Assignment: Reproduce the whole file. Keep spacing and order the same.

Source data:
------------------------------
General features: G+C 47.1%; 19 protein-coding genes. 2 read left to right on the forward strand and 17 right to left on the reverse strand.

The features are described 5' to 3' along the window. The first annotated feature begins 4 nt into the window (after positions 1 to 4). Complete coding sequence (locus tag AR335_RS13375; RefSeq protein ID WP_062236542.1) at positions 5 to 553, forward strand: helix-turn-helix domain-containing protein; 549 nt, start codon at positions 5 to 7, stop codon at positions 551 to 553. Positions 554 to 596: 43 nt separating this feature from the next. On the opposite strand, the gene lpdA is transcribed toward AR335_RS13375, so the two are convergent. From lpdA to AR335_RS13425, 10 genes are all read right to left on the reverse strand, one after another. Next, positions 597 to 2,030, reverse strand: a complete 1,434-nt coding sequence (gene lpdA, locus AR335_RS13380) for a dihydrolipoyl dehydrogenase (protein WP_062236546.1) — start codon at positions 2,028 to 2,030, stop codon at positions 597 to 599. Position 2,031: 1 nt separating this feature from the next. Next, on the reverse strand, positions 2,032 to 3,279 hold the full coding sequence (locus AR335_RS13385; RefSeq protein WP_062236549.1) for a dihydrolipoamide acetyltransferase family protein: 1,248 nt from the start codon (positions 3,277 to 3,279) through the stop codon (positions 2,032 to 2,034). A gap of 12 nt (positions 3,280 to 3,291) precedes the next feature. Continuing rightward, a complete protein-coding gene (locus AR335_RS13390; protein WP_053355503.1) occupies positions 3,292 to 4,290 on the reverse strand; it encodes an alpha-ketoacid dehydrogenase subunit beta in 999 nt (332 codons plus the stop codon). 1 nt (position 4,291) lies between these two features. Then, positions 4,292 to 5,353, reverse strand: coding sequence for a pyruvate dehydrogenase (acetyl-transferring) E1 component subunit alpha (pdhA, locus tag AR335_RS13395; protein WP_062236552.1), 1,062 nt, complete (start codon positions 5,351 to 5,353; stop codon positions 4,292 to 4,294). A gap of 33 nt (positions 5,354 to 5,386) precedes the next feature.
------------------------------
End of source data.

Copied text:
General features: G+C 47.1%; 19 protein-coding genes. 2 read left to right on the forward strand and 17 right to left on the reverse strand.

The features are described 5' to 3' along the window. The first annotated feature begins 4 nt into the window (after positions 1 to 4). Complete coding sequence (locus tag AR335_RS13375; RefSeq protein ID WP_062236542.1) at positions 5 to 553, forward strand: helix-turn-helix domain-containing protein; 549 nt, start codon at positions 5 to 7, stop codon at positions 551 to 553. Positions 554 to 596: 43 nt separating this feature from the next. On the opposite strand, the gene lpdA is transcribed toward AR335_RS13375, so the two are convergent. From lpdA to AR335_RS13425, 10 genes are all read right to left on the reverse strand, one after another. Next, positions 597 to 2,030, reverse strand: a complete 1,434-nt coding sequence (gene lpdA, locus AR335_RS13380) for a dihydrolipoyl dehydrogenase (protein WP_062236546.1) — start codon at positions 2,028 to 2,030, stop codon at positions 597 to 599. Position 2,031: 1 nt separating this feature from the next. Next, on the reverse strand, positions 2,032 to 3,279 hold the full coding sequence (locus AR335_RS13385; RefSeq protein WP_062236549.1) for a dihydrolipoamide acetyltransferase family protein: 1,248 nt from the start codon (positions 3,277 to 3,279) through the stop codon (positions 2,032 to 2,034). A gap of 12 nt (positions 3,280 to 3,291) precedes the next feature. Continuing rightward, a complete protein-coding gene (locus AR335_RS13390; protein WP_053355503.1) occupies positions 3,292 to 4,290 on the reverse strand; it encodes an alpha-ketoacid dehydrogenase subunit beta in 999 nt (332 codons plus the stop codon). 1 nt (position 4,291) lies between these two features. Then, positions 4,292 to 5,353, reverse strand: coding sequence for a pyruvate dehydrogenase (acetyl-transferring) E1 component subunit alpha (pdhA, locus tag AR335_RS13395; protein WP_062236552.1), 1,062 nt, complete (start codon positions 5,351 to 5,353; stop codon positions 4,292 to 4,294). A gap of 33 nt (positions 5,354 to 5,386) precedes the next feature.